2 years ago
Last edited at 12:05AM on 2/19/2012
Here is what you have, directly from the website of the British monarchy itself!
"Before 1917, members of the British Royal Family had no surname, but only the name of the house or dynasty to which they belonged."
(So through British history, you had the Lancastrians, the Yorkists, the Tudors, the Stuarts, the Hanoverians...and so on...)
And so, when Queen Victoria married Prince Albert, the family took the name of their father's House of Saxe-Coburg-Gotha. The present royal family descends from Queen Victoria, but in 1917 King George V decided that Saxe-Coburg-Gotha sounded a little too Germanic for national sentiment of WWI, and formally adopted the name of the famous Windsor castle as both his surname and the name of his royal house.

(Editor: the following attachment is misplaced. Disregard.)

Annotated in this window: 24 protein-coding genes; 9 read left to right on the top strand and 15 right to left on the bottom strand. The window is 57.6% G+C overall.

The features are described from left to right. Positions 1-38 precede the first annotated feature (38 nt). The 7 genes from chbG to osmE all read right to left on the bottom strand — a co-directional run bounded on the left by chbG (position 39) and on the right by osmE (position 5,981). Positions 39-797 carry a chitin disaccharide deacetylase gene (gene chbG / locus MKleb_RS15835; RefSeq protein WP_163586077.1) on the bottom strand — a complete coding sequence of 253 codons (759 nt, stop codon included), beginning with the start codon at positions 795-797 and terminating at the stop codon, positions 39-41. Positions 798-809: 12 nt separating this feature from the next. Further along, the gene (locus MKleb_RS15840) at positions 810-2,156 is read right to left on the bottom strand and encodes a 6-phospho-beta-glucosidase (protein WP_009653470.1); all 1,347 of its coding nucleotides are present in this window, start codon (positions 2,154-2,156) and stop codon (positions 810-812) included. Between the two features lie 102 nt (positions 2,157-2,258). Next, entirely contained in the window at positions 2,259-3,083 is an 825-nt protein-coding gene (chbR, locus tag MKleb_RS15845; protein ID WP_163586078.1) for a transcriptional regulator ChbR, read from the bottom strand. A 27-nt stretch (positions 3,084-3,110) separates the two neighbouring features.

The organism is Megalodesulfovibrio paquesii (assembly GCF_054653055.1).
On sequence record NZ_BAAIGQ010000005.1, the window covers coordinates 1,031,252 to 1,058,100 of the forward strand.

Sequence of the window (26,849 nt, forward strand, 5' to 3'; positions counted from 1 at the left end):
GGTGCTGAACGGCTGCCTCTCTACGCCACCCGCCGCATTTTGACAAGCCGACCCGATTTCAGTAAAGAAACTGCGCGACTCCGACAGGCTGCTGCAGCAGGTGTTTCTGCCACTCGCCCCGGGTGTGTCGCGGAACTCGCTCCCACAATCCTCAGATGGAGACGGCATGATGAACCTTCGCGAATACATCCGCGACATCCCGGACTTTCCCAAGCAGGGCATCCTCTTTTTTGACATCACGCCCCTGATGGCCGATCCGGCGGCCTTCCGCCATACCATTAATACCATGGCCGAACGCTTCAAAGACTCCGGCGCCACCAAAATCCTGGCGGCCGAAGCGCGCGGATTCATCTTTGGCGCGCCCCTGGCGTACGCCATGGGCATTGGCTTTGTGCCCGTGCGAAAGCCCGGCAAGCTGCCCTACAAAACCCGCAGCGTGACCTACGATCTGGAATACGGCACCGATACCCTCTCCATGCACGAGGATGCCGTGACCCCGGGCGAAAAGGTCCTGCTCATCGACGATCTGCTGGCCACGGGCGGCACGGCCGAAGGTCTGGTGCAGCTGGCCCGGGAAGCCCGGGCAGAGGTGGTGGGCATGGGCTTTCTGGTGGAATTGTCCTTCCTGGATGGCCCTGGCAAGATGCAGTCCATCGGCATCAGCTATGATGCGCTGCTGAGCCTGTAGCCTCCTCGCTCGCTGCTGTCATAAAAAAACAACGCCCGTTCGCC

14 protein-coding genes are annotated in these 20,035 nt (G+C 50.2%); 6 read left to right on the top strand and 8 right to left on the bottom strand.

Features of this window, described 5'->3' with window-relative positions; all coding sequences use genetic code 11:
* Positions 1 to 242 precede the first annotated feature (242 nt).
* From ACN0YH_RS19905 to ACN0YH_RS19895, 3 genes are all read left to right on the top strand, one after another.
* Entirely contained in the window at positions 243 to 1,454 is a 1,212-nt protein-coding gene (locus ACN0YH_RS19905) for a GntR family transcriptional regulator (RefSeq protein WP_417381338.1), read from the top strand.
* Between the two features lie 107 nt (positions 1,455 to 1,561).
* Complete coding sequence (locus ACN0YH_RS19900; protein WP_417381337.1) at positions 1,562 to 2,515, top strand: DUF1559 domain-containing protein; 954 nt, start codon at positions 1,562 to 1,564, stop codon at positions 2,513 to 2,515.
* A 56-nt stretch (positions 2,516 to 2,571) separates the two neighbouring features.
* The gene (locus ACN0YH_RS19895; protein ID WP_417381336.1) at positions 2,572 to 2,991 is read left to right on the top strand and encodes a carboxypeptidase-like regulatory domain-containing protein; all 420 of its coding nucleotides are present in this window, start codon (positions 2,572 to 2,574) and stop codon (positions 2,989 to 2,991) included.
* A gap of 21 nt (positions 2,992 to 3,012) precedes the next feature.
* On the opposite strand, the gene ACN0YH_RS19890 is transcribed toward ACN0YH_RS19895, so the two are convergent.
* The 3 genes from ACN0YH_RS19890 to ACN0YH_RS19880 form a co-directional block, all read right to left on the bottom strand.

But then Queen Elizabeth II (a Windsor) and Prince Philip (a Mountbatten) sweetened the surname pot a little in 1960, when they decided that they would like to distinguish their own descendants (or most of them, anyway) with the hyphenated surname "Mountbatten-Windsor."